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Lightfoot Attends Police Board Meeting; Calls For Improved Officer Mental Health

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Chicago Mayor Lori Lightfoot greets attendees at a meeting of the Chicago Police Board on Thursday. Lightfoot used to run the police board before stepping down and running for mayor.

Chicago Mayor Lori Lightfoot greets attendees at a meeting of the Chicago Police Board on Thursday. Lightfoot used to run the police board before stepping down and running for mayor.

Patrick Smith

Chicago Mayor Lori Lightfoot on Thursday returned to a meeting of the Police Board she once led and said the city’s mental health services for its police officers are “woefully inadequate” and called out the city’s top cop for failing to lead on the issue of officer wellness.

Seven Chicago police officers have died by suicide since last summer, a number Lightfoot called “distressing.”

“We’ll do a better job because I’m determined to make that happen,” Lightfoot said.

As recently reported by WBEZ, officer requests for counseling from department therapists nearly doubled from 2017 to 2018.

This month, the department added six additional counselors, bringing the total number of clinicians in the counseling division to 12, including a director and assistant director.

On Thursday, Lightfoot said that is still not enough mental health professionals to serve the 13,000 sworn officers in the Chicago Police Department.

“And that has consequences not only for [the officer],” Lightfoot said. “But for the citizens because if they are not well, if they’re not getting the support that they need, if they don’t have a safe place to go to get help with the trauma that they’re experiencing on a regular basis it is has a cascading effect on everything that they do.”

Lightfoot recently returned from visiting New York City, and she praised New York Police Commissioner James O’Neill for his public comments following the suicides of three officers in just 10 days.

“Their commissioner issued a statement talking about officer wellness, recommending resources that officers could tap into. I thought that was absolutely the right kind of leadership to exhibit,” Lightfoot said, while also implying that Chicago police Superintendent Eddie Johnson has not demonstrated the same kind of leadership. “We’ve had seven [officer suicides] and there’s been very little that’s said, and I’ve said it to the superintendent, we have to do a better job making sure that our officers are getting the support and resources that they need.”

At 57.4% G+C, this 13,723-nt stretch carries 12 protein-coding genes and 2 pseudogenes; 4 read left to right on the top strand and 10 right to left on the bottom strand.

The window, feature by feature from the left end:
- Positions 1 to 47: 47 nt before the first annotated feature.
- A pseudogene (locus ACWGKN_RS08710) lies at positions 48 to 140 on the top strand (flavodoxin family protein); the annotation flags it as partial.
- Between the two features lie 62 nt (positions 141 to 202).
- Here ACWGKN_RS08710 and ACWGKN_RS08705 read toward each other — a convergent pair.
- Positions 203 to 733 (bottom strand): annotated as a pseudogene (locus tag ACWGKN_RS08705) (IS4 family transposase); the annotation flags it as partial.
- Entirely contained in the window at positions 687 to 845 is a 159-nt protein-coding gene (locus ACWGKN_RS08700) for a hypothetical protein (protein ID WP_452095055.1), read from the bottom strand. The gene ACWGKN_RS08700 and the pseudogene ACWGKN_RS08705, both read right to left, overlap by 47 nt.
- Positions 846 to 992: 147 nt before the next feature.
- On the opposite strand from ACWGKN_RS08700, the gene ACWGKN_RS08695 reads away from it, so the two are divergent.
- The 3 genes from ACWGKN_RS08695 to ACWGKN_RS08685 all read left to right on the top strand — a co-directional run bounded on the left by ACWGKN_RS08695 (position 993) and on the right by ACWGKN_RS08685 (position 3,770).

Police spokesman Anthony Guglielmi said Johnson has been outspoken about officer wellness and the bravery of officers who seek help. Johnson recently shared his own experience seeking counseling from a department clinician. Guglielim said the issue of officer mental health is “personal” for Johnson.

“We’ve really tried to change the stigma internally so that if you choose to seek help it doesn’t hurt you,” Guglielmi said.

Lightfoot made her comments following a police board meeting at police headquarters Thursday night. Lightfoot was president of the police board from 2015 to 2018. Her position leading that panel, which decides on punishment for serious police misconduct, gave her a prominent role in the city’s police reform efforts following the release of video showing the police killing 17-year-old Laquan McDonald.

Lightfoot sat in the back row watching Thursday’s meeting, in which no major decisions were announced.

She addressed the board and the audience, thanking them for their active participation and promising them that police board members are listening to their concerns.

“I’ve learned a lot from sitting on the other side of the table from people who have come to these meetings pouring out their hearts asking for help,” Lightfoot said. “And I want to tell you that I’ve heard you and that we will make sure that we keep pushing forward on the necessary work to make sure that our police department is respectful to the community and that we continue to do everything possible to bridge the divide.”

Lightfoot wrapped up her remarks after George Blakemore, a man known to most public officials for his frequent comments at public meetings, pointed out that the mayor had gone over the two minutes normally allowed for public comments at police board meetings.

“Mr. Blakemore’s giving me the hook so let me wind up,” Lightfoot said laughing. “I saw you, I’ll play by the same rules.”

Activists and religious leaders said it was meaningful to them that Lightfoot came to the meeting and addressed them.

Bishop Gregg Greer said Lightfoot coming to the meeting shows that she’s “involved and engaged” in police reform.

Activist and politician Will Calloway said Lightfoot’s presence and remarks were “inspiring.”

“I’ve been coming here for the past several years, today was my first time ever seeing the mayor of this great city attending one of these Chicago Police Board meetings with us, and you know sitting out on our side with the community,” Calloway said.

Patrick Smith is a reporter on WBEZ’s Criminal Justice desk. Follow him @pksmid.

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